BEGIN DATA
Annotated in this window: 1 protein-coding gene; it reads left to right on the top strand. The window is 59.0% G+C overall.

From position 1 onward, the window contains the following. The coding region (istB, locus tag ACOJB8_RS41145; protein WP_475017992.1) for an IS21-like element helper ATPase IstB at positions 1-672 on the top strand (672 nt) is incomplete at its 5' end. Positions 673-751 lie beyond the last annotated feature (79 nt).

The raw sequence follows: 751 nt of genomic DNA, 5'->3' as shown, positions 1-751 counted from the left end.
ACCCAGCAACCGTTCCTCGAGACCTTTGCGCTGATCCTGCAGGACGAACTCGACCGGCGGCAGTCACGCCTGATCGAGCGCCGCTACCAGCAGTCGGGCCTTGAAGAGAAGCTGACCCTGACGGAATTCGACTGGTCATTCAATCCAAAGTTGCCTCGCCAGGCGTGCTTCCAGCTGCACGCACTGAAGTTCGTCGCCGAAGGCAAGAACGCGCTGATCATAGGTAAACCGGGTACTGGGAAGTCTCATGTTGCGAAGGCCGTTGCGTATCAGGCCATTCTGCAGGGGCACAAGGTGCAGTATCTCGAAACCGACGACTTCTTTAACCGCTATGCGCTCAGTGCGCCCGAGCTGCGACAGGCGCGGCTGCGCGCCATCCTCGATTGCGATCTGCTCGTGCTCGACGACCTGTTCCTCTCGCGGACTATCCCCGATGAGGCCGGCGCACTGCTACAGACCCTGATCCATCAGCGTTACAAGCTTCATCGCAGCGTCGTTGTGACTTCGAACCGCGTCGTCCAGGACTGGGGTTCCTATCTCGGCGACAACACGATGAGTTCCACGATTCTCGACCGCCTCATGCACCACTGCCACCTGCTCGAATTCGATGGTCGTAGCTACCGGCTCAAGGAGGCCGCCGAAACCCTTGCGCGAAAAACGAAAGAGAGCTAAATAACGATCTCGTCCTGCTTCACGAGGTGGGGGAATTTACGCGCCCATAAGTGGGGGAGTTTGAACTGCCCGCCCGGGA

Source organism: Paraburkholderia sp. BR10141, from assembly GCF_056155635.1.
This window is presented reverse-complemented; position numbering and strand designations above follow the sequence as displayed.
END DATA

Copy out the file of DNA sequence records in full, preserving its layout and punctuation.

Annotated in this window: 1 protein-coding gene; it reads left to right on the top strand. The window is 59.0% G+C overall.

From position 1 onward, the window contains the following. The coding region (istB, locus tag ACOJB8_RS41145; protein WP_475017992.1) for an IS21-like element helper ATPase IstB at positions 1-672 on the top strand (672 nt) is incomplete at its 5' end. Positions 673-751 lie beyond the last annotated feature (79 nt).

The raw sequence follows: 751 nt of genomic DNA, 5'->3' as shown, positions 1-751 counted from the left end.
ACCCAGCAACCGTTCCTCGAGACCTTTGCGCTGATCCTGCAGGACGAACTCGACCGGCGGCAGTCACGCCTGATCGAGCGCCGCTACCAGCAGTCGGGCCTTGAAGAGAAGCTGACCCTGACGGAATTCGACTGGTCATTCAATCCAAAGTTGCCTCGCCAGGCGTGCTTCCAGCTGCACGCACTGAAGTTCGTCGCCGAAGGCAAGAACGCGCTGATCATAGGTAAACCGGGTACTGGGAAGTCTCATGTTGCGAAGGCCGTTGCGTATCAGGCCATTCTGCAGGGGCACAAGGTGCAGTATCTCGAAACCGACGACTTCTTTAACCGCTATGCGCTCAGTGCGCCCGAGCTGCGACAGGCGCGGCTGCGCGCCATCCTCGATTGCGATCTGCTCGTGCTCGACGACCTGTTCCTCTCGCGGACTATCCCCGATGAGGCCGGCGCACTGCTACAGACCCTGATCCATCAGCGTTACAAGCTTCATCGCAGCGTCGTTGTGACTTCGAACCGCGTCGTCCAGGACTGGGGTTCCTATCTCGGCGACAACACGATGAGTTCCACGATTCTCGACCGCCTCATGCACCACTGCCACCTGCTCGAATTCGATGGTCGTAGCTACCGGCTCAAGGAGGCCGCCGAAACCCTTGCGCGAAAAACGAAAGAGAGCTAAATAACGATCTCGTCCTGCTTCACGAGGTGGGGGAATTTACGCGCCCATAAGTGGGGGAGTTTGAACTGCCCGCCCGGGA

Source organism: Paraburkholderia sp. BR10141, from assembly GCF_056155635.1.
This window is presented reverse-complemented; position numbering and strand designations above follow the sequence as displayed.